Because evolutionists no longer think that feathers evolved from scales, the currently-fashionable thing to teach as definitive fact is that at least some (if not all) dinosaurs had feathers. The problem is that solid evidence to back up this “fact” has been sorely lacking. There are some dinosaur fossils that give hints of feathers, but there are alternate interpretations of what those hints mean. There are other fossils that clearly show feathers, but it’s not clear the fossils are of dinosaurs.
Now all that has changed, at least according to some sources, because of a recently-reported fossil. The remarkable specimen (pictured above) is part of a tail that has been encased in amber. The amber has preserved both the bones in the tail and the feathers that covered it, giving paleontologists a superb sample to analyze. While the results of the analysis are not conclusive, I do think that they add to the case that at least some dinosaurs had feathers.
The paper reporting the analysis is open-access, so you can read it if you can sort through all the jargon. If nothing else, you can see the excellent pictures of the specimen. Essentially, the fossil clearly contains at least two vertebrae that are very similar to what you find in the tails of dinosaurs. Because of the remains of preserved tissue, it is hard to distinguish more individual vertebrae, but based on the size of the two that can be distinguished, it is thought that this specimen preserves eight full vertebrae and part of a ninth. Based on the structure of the fossil, the authors think that the specimen contains only part of the tail, and they estimate that the full tail might have contained more than 25 vertebrae.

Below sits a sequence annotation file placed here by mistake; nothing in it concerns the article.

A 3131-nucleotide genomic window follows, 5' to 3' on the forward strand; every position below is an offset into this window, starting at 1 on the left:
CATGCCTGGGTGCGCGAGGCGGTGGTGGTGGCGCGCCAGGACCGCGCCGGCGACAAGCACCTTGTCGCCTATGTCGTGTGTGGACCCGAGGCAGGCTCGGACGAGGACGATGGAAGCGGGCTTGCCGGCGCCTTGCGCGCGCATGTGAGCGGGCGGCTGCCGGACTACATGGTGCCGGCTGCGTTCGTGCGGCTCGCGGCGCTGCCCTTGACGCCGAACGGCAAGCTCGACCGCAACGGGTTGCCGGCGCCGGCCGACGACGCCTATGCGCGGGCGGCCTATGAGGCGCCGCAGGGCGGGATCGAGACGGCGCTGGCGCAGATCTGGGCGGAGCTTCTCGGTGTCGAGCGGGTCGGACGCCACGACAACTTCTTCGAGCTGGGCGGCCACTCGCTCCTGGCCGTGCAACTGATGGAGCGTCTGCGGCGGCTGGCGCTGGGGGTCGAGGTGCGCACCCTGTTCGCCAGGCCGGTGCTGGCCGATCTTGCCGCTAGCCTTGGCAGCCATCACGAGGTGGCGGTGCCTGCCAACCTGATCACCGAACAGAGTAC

Why is this important? Because while there are birds with bony tails, they typically have less than 10 vertebrae. If this creature had more than 25, most paleontologists would say it clearly isn’t a bird. I am not a paleontologist, but I question that idea. While most bony-tailed birds have very few vertebrae in their tails, there are at least two fossils of what I think are clearly birds, and each of them has at least 20 vertebrae.
Archaeopteryx, for example, is clearly a bird, at least as far as I am concerned. It has all the important characteristics of birds, and it could fly. In my mind, that makes it a bird. You can argue that it is some kind of transitional fossil, but I find the evidence for that idea to be very weak. It has at least 20 vertebrae in its tail. Jeholornis is another example of a fossil bird with more than 20 vertebrae in its tail.
So it’s possible that this fossil belonged to a long-tailed bird like Archaeopteryx or Jeholornis. The problem with that idea, however, is the feathers themselves. The authors make the strong case that if the animal was covered in feathers like the ones preserved in the fossil, it would not be capable of flight. Thus, if this is a bird, it seems it was a flightless bird, which would be quite different from Archaeopteryx and Jeholornis.
So is this fossil from an ancient long-tailed bird or a feathered dinosaur? The honest answer is that nobody knows. It seems to me that there are at least three possibilities: It might be from a feathered dinosaur. It might be from a flightless, long-tailed ancient bird. It might be from a long-tailed bird, but the flight feathers didn’t get preserved for some reason. Hopefully, more fossils will be found to help us determine which of those possibilities (if any) is the correct one.
Based on what we know right now, however, I would say that the most obvious interpretation of the fossil is that it came from a feathered dinosaur. Thus, this makes me more inclined to believe that at least some dinosaurs had feathers. Now please understand that these are real, fully-developed feathers. They aren’t the “dino fuzz” that some paleontologists believe covered some dinosaurs. There are serious problems with that idea.